Hey there, time traveller!
This article was published 17/7/2021 (345 days ago), so information in it may no longer be current.
Canadians — the media, politicians, the public, Indigenous people — are talking about the best way for the Roman Catholic Church to reconcile with Indigenous people over residential schools.
A papal apology is near the top of everyone’s list. Having the Pope come to Canada to say sorry for his church’s role in the suffering of Indigenous people seems to be non-negotiable for most.
Listening to Indigenous people is also a priority, asking bishops and clergy and ordinary Catholics to take time to hear the stories of residential school survivors.
There are also calls for a renewed and reinvigorated national healing fund, to make up for the failure of the Church to raise the $25 million it promised to give to Indigenous people.
The good news is Catholics want these things, too. Many members of that church, from bishops to laity, are busy thinking about ways to make it happen.
Non-Catholics are interested, too — people like Dougald Lamont, leader of the provincial Liberal party. Late last month he issued a public letter asking for a meeting with Archbishop Albert LeGatt of St. Boniface to talk about residential schools and reconciliation.
By his own admission, Lamont is not religious. But almost a full page of the four-page letter is about theology, specifically about how Christ responded to the needs of the poor and suffering in his day and how the Catholic Church can follow his example in responding to Indigenous people today.
"The Archbishop said I did pretty well with that," Lamont said with a laugh, "and that’s the way he feels, too."
During the meeting with the Archbishop, Lamont suggested the Church adopt the idea of restorative justice as a path toward reconciliation. That was a new thought for me.
The idea of restorative justice has been around since 1974, when the Mennonite Central Committee pioneered it in the Canadian justice system. It was first used in Elmira, Ont. after two young men vandalized property belonging to 22 people.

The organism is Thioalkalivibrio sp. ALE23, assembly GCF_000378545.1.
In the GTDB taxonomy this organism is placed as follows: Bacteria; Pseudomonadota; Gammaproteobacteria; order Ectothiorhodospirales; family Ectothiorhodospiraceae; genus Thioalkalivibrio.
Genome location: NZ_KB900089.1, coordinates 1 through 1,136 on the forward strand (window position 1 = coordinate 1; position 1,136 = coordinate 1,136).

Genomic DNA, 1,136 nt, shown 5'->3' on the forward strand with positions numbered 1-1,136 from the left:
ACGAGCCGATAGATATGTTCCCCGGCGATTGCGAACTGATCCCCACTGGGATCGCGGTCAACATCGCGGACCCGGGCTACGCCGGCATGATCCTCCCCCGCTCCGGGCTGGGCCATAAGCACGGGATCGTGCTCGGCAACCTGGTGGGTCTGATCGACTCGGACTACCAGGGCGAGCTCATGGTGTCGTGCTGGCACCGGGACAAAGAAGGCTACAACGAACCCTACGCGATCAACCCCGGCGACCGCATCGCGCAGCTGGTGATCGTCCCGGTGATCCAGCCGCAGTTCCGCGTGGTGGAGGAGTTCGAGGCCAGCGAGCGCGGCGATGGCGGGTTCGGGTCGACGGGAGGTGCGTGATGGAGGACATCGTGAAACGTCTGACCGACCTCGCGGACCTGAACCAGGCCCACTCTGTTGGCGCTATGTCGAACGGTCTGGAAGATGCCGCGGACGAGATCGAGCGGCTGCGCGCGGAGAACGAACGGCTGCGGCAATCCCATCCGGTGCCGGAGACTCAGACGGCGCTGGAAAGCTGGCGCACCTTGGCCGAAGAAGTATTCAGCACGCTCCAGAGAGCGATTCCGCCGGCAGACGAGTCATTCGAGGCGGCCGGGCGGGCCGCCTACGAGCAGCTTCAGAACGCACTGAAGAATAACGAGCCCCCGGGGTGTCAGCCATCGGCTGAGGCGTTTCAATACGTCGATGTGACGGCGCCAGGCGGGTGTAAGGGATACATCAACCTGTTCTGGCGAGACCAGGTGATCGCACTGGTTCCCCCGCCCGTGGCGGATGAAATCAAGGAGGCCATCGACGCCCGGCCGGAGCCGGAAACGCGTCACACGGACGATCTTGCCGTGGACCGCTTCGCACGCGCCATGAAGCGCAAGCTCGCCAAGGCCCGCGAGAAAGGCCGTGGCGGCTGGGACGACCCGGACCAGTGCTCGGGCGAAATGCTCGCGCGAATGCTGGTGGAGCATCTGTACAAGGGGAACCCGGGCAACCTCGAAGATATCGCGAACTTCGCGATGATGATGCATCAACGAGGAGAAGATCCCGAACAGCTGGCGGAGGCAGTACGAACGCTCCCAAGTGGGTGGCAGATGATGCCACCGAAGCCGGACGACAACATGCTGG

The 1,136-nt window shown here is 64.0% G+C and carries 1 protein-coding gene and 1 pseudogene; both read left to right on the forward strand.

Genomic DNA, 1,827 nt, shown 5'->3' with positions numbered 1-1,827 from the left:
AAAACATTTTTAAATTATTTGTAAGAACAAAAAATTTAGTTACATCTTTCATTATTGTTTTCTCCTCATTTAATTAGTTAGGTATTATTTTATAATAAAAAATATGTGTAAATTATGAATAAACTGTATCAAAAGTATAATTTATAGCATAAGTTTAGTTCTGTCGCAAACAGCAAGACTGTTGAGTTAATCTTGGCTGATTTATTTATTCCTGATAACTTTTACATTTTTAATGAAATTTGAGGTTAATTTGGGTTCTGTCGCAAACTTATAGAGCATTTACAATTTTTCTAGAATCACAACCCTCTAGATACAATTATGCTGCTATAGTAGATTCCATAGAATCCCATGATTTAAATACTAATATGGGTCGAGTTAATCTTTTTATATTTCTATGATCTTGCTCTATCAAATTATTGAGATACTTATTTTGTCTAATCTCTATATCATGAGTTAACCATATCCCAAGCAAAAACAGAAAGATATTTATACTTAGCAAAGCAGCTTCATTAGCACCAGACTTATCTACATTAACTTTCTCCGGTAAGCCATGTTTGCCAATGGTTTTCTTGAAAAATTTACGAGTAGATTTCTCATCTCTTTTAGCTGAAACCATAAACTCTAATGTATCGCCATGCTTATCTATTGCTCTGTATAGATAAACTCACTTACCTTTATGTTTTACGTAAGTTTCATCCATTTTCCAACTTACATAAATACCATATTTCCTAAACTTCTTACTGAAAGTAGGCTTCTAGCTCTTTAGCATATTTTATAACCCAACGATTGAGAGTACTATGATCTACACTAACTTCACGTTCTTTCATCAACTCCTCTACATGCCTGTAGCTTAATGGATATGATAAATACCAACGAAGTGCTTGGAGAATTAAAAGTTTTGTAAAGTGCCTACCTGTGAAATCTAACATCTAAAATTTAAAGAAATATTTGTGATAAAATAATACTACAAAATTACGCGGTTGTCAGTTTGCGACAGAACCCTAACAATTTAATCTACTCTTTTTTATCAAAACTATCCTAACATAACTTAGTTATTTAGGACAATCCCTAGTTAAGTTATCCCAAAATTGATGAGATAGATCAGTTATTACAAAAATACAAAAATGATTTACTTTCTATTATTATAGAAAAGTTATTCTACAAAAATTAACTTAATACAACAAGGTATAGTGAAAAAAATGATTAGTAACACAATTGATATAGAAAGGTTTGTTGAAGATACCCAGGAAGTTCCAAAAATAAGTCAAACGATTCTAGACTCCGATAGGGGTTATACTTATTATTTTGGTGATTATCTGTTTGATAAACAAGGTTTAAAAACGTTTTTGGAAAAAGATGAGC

Through restorative justice, the judge enabled the two to avoid incarceration by meeting their victims, hearing about the impact of their actions, and then apologize and make amends — to right their wrongs so they could be restored to life in the community.
MCC based the process on Christian principles, but it also has deep roots in Indigenous culture in Canada.
Through healing circles, Indigenous communities come together to discuss ways to repair the harmful results of offences and discuss ways to restore offenders to the community. The process is based on values of respect and responsibility, with the goal of integrating the offender back into regular life.
What would restorative justice mean for the Roman Catholic Church, and for all of us as Canadians as we seek to reconcile with our Indigenous neighbours?
For Lamont, it starts with the Church, and all of us, recognizing and owning the wrongs that were committed. This means acknowledging the harms of residential schools, and how churches and governments participated in and perpetuated that harm.
It then moves to listening to stories about the impact of that harm. This means being quiet, not being defensive, no shifting of blame.
After that comes an apology and a request for forgiveness, a desire to be shown mercy. This empowers the victims by putting them in a place to grant it.
It ends with asking about ways to make things right. "It’s not just saying sorry," said Lamont. "That’s not enough. It’s about making amends, asking what has to be done to repair the relationship."
The goal in all of this is not to punish the offender. Instead, the aim is to preserve and restore the relationship between the Church and Indigenous people so they can move forward in ways that benefit all.
Restorative justice isn’t easy. It requires a change of mindset for all involved. This includes those who seem set on hammering the Catholic Church for its past failings. But it also means officials in the Church need to submit themselves to the Indigenous people they wronged.
In all of this, the needs of residential school survivors are crucial. Their suffering can never be minimized. All Canadians, Catholic and non-Catholic alike, need to listen to their hurt and pain.
Of course, a papal apology is also very important. It’s a potent and powerful symbol, and the sooner it happens the better. But it is only the start of the journey of reconciliation between Indigenous and non-Indigenous people in this land.
John Longhurst has been writing for Winnipeg's faith pages since 2003. He also writes for Religion News Service in the U.S., and blogs about the media, marketing and communications at Making the News.